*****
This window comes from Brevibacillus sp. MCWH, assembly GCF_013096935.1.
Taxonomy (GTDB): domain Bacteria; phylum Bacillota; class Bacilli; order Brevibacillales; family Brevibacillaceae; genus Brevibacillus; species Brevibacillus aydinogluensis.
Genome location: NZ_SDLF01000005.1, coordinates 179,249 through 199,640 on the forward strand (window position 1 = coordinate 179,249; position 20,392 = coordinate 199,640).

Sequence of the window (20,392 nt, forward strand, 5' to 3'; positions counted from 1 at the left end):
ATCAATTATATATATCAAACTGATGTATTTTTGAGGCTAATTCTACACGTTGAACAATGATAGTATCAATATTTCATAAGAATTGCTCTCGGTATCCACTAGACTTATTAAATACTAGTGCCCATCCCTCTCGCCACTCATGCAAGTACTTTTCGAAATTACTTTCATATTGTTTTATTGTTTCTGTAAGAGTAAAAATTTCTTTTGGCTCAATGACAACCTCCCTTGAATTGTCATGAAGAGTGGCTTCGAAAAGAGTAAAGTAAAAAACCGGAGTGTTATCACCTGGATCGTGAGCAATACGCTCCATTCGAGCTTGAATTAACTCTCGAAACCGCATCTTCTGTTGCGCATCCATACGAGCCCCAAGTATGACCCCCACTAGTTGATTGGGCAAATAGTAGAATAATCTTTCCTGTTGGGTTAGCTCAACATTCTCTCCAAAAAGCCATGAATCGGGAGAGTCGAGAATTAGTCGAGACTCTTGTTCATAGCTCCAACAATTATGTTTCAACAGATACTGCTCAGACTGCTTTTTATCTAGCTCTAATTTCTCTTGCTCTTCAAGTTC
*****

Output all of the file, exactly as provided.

This window comes from Brevibacillus sp. MCWH, assembly GCF_013096935.1.
Taxonomy (GTDB): domain Bacteria; phylum Bacillota; class Bacilli; order Brevibacillales; family Brevibacillaceae; genus Brevibacillus; species Brevibacillus aydinogluensis.
Genome location: NZ_SDLF01000005.1, coordinates 179,249 through 199,640 on the forward strand (window position 1 = coordinate 179,249; position 20,392 = coordinate 199,640).

Sequence of the window (20,392 nt, forward strand, 5' to 3'; positions counted from 1 at the left end):
ATCAATTATATATATCAAACTGATGTATTTTTGAGGCTAATTCTACACGTTGAACAATGATAGTATCAATATTTCATAAGAATTGCTCTCGGTATCCACTAGACTTATTAAATACTAGTGCCCATCCCTCTCGCCACTCATGCAAGTACTTTTCGAAATTACTTTCATATTGTTTTATTGTTTCTGTAAGAGTAAAAATTTCTTTTGGCTCAATGACAACCTCCCTTGAATTGTCATGAAGAGTGGCTTCGAAAAGAGTAAAGTAAAAAACCGGAGTGTTATCACCTGGATCGTGAGCAATACGCTCCATTCGAGCTTGAATTAACTCTCGAAACCGCATCTTCTGTTGCGCATCCATACGAGCCCCAAGTATGACCCCCACTAGTTGATTGGGCAAATAGTAGAATAATCTTTCCTGTTGGGTTAGCTCAACATTCTCTCCAAAAAGCCATGAATCGGGAGAGTCGAGAATTAGTCGAGACTCTTGTTCATAGCTCCAACAATTATGTTTCAACAGATACTGCTCAGACTGCTTTTTATCTAGCTCTAATTTCTCTTGCTCTTCAAGTTC